A TEENAGER is encouraging people to do more to support the siblings of seriously ill children.

Emily Morris, 15, from West Swindon, spoke at a House of Lords reception at the end of May as part of a campaign by the Rainbow Trust Children Charity. This aims to highlight the importance of supporting the siblings of children who have life-threatening or terminal illnesses.

Emily’s brother Ben, 18, was born with spinal muscular atrophy which means he is unable to walk or sit up unaided, or move his limbs.

“I wanted to spread awareness of siblings with disabled family members, to try to make people understand what it’s like,” said Emily. “Your family situation is a lot different to most. I want people to understand that it’s not just the disabled child and their parents who need help. It’s the siblings who are also affected by the situation.”

She added: “It is very stressful and very infuriating sometimes.

“It can be challenging because you don’t know what the next day is going to be like. For all I know I could wake up and my whole family have gone to hospital because my brother is suddenly ill, and I don’t know what is going on.”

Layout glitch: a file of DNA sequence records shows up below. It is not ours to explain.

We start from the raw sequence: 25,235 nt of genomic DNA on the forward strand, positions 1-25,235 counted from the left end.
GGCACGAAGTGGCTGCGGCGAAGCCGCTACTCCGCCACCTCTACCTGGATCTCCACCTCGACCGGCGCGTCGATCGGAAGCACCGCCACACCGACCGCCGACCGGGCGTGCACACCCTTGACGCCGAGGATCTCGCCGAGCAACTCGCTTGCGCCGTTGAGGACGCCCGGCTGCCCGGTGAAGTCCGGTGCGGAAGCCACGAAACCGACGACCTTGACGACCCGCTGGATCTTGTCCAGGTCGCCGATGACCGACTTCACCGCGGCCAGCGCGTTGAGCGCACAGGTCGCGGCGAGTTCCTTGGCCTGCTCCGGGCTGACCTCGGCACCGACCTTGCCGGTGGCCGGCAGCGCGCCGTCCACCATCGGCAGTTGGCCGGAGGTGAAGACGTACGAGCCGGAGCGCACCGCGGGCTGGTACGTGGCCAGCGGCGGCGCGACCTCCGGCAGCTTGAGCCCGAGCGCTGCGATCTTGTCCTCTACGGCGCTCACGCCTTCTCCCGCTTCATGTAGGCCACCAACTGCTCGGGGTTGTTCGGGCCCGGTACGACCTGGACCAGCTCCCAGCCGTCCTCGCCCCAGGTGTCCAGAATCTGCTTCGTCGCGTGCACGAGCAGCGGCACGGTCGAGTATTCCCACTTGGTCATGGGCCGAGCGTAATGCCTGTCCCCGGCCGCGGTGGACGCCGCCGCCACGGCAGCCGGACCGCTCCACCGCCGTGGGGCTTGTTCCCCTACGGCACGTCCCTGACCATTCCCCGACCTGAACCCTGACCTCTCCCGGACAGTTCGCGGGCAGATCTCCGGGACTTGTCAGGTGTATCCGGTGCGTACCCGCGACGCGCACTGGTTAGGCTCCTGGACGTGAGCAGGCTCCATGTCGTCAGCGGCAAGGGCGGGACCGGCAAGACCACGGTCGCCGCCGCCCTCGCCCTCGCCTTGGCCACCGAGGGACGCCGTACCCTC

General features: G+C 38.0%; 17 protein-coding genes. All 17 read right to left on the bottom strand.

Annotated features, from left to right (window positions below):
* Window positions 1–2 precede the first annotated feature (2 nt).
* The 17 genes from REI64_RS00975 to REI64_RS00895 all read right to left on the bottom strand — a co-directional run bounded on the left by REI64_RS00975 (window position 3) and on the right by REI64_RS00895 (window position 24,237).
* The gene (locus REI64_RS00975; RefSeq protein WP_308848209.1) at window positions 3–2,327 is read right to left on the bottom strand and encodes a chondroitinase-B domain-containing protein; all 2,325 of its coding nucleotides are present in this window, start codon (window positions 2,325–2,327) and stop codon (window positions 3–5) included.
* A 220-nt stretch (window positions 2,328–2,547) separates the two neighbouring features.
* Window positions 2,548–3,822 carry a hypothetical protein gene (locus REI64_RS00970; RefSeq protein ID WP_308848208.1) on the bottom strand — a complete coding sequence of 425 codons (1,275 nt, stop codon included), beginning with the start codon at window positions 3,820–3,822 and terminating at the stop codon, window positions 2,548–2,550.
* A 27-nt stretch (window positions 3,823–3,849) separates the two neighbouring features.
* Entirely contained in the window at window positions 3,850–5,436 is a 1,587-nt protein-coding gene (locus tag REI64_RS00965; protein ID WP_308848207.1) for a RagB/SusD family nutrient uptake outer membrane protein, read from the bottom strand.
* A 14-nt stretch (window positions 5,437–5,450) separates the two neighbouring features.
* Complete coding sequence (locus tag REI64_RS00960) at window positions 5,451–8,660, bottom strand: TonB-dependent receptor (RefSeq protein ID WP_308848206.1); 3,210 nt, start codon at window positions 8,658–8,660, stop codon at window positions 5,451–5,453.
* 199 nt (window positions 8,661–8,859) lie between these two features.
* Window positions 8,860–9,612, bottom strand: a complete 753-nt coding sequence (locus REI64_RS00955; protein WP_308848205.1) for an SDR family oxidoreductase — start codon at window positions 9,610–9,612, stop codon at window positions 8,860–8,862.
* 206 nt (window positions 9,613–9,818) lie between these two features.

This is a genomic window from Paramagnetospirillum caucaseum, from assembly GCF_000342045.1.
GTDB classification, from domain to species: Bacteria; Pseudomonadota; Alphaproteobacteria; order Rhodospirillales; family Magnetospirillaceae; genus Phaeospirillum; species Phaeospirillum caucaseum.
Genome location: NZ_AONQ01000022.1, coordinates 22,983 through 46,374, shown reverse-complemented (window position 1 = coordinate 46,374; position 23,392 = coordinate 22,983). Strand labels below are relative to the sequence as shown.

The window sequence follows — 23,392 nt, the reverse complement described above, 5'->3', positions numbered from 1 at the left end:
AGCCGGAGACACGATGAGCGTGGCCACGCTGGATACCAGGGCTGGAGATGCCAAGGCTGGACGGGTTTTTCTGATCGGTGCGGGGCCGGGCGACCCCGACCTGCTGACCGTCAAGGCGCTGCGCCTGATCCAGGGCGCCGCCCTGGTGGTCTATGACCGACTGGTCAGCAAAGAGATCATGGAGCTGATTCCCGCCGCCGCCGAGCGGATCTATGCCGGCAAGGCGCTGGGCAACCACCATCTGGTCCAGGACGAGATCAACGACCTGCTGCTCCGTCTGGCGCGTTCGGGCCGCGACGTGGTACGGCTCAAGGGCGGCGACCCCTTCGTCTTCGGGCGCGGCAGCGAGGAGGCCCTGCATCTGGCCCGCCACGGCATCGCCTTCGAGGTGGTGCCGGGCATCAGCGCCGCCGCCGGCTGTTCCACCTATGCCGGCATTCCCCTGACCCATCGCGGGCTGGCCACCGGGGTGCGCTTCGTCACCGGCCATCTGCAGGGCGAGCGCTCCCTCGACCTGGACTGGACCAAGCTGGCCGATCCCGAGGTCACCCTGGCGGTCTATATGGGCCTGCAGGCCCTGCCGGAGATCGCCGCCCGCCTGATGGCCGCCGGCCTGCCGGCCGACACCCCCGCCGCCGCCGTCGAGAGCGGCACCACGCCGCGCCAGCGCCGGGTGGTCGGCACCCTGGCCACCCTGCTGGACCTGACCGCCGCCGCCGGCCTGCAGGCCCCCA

Emily spoke to an audience of roughly 30, following the publication of the Rainbow Trust’s report, ‘See Us, Hear Us, Notice Us’ at the end of last year. This sets out why support for siblings should be prioritised and given more funding by the government.

“It was terrifying, to be honest, I was very anxious before I had to speak. But you kind of just act like you know what you're doing even when you don’t,” said Emily.

“I want people to realise that siblings do matter. It is degrading when you feel forgotten about because it is always about the disabled child.

“I want people to realise that siblings do go through a lot, though you sometime have to hide it,” she added.

The family have been supported by the Rainbow Trust’s South West Care Team over the years.

This provides family support workers when needed for practical and emotional support, as well as organising days out for Emily to spend time with other siblings in a similar situation.

Doug Morris, Emily’s dad, said: “I’ve always described the charity as a fourth emergency service. There have been times when Ben has been very unwell and in hospital for two or three weeks, when we needed some logistical help with Emily. The Rainbow Trust has always stepped up to the plate and offered that flexible, non-judgmental service, that sometimes you feel the social services can’t offer.”

He added: “As these siblings grow up, they have all the normal teenage issues too. Piling on the stresses of a disabled brother or sister doesn’t help and people need to recognise that they need help too.”